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The inventors of the remote control changed TV history 4/21/2006 08:00:00 PM Eastern

Television already had a strong hold on the American public by the mid 1950s, but the work of two engineers at Zenith tightened the tube's grip when they designed the first effective wireless remote controls. The work of Gene Polley, who in 1955 created a remote control called the Flash-Matic that used electric photocells to control the TV set, and Dr. Robert Adler, who a year later invented a remote called Space Command that used ultrasonic technology, paved the way for the wide array of remotes used to this day.

For their seminal work on a tool that is now used with virtually every kind of electronic device, Polley and Adler are being honored as electronics innovators with Broadcasting & Cable Technology Leadership Award.

“It was all about power to the people,” says Polley, 90, who retired in 1982 after a 47-year career at Zenith (now LG Electronics). “Let people enjoy things without having to jump up and change the channel. We didn't envision the couch potato in those days. The original reason was to help people who were handicapped.”

While the remotes were designed at a time when most American households had access to only three or four channels, they came into their own in the 1980s, when cable TV began offering scores of viewing options. “The cable people ought to be very happy with us,” says Polley. “We made it possible for their business to take off.”

When Zenith's boss, Cmdr. Eugene F. McDonald Jr. (he had served as a Navy lieutenant commander in World War I) asked his technicians to install a television system in his home, Polley went to work on a remote control that turned the set on and off, changed channels, and adjusted volume. He heard nothing about his invention for months, until he received a telephone call from the firm's chief engineer. The commander was impressed and wanted to put the Flash-Matic into production.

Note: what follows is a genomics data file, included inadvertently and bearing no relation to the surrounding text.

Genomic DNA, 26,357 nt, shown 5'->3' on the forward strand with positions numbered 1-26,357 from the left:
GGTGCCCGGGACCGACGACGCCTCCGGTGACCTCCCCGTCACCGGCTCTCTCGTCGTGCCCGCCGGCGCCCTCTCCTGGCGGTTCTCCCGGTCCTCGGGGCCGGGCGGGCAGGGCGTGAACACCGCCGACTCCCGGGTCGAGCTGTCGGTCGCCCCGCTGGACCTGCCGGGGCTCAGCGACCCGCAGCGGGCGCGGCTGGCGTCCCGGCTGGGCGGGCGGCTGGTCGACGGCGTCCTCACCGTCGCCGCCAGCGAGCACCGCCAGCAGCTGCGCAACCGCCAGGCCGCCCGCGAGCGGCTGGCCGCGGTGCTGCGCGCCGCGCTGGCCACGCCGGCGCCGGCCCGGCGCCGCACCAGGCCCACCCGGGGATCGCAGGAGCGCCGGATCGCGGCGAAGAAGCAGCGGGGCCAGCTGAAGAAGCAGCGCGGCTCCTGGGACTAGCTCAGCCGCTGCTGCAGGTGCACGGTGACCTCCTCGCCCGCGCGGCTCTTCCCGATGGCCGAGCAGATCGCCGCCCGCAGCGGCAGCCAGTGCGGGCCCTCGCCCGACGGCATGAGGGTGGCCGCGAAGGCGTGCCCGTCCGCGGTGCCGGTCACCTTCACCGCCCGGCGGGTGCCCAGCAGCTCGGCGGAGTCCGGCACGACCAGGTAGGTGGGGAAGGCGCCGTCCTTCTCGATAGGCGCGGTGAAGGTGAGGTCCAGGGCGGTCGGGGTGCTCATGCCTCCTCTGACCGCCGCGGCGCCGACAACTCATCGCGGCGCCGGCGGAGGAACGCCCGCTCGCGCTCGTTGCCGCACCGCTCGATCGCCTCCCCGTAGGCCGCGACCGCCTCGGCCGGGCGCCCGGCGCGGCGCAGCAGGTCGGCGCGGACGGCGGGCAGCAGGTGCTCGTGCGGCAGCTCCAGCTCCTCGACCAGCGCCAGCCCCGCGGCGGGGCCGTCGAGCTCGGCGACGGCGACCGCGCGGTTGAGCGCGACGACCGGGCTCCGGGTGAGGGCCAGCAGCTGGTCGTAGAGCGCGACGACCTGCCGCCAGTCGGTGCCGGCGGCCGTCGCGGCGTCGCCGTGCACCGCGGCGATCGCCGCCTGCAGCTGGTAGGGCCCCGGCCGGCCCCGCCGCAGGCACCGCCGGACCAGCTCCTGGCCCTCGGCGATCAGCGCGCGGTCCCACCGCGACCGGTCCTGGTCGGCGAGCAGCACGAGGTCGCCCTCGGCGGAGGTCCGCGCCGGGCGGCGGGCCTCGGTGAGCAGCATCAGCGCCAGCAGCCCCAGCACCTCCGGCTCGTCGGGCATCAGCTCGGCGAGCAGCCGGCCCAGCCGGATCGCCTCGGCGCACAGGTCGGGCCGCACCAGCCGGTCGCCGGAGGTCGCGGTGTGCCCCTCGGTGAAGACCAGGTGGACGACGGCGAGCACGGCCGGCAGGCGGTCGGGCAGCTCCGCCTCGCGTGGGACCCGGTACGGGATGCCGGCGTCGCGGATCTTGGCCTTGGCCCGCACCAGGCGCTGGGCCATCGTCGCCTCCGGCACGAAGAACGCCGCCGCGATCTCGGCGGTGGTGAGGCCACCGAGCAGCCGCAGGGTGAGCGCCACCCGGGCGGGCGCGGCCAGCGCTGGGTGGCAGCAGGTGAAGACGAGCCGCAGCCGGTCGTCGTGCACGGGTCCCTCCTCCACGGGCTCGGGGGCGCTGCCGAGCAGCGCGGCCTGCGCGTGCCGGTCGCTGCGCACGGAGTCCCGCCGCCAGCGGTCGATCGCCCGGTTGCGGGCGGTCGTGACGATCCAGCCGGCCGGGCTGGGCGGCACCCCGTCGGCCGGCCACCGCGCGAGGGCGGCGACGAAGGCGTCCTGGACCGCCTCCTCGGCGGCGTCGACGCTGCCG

Shaped like a pistol, the battery-powered device was a hit with consumers. But the only supplier of suitable photocells could not keep up with demand, and the quality of the remotes began to falter. Additionally, Zenith found that the Flash-Matic was a popular toy for children, who liked seeing the light flashing from the front of the device and frequently drained the batteries. “It didn't last long if the kids got a hold of it,” Polley says with a laugh.

Adler, meanwhile, was pursuing a different path. Since ultrasound technology was being used to make garage-door openers, he believed it would also work with television sets. His Space Command remote contained a series of tiny aluminum rods struck by a metal ball, which generated a soundwave inaudible to human ears but capable of controlling the TV set.

The remote, which was about the size of a deck of cards, made a clicking sound when the ball hit the aluminum tubes, which is why so many people still refer to remotes as “clickers.” It was a big hit.

Adler, 93, has been in poor health lately, but in a past interview, he discussed the trial-and-error process of finding the right combination of ultrasonic aluminum rods. “There were concerns because we thought that many of the buyers would have large living rooms,” he said. “We had to have the right length to be sure the sound would carry.”

Although it was more expensive to produce, Zenith opted for the Space Command technology, beating competitors to the marketplace by more than three years and changing the way we watch TV. It was the industry standard for a quarter century, before infrared technology took over.

Now that homes are littered with remote controls for TVs, stereos and DVD players, it's difficult to recall that they were originally optional equipment. And despite all the time and effort spent perfecting them at Zenith, it was a good 30 years before they became indispensable.

“Talk about an invention that came before the need,” says Tim Brooks, executive VP of research, Lifetime Television, and a television-history buff. “They really didn't mean anything for the first 30 years. With three or four channels, people weren't surfing the way they do now.”

There were more inventions for both Polley and Adler. Adler went on to collect 180 patents. Polley also remains an inveterate tinkerer, and because he is going blind, he's again trying to make life easier for the handicapped.

“I still try to invent things to help me live with my ailments,” he says. “I have a workshop at home. I've been trying to figure out how to build something so I can project a newspaper into larger print.”

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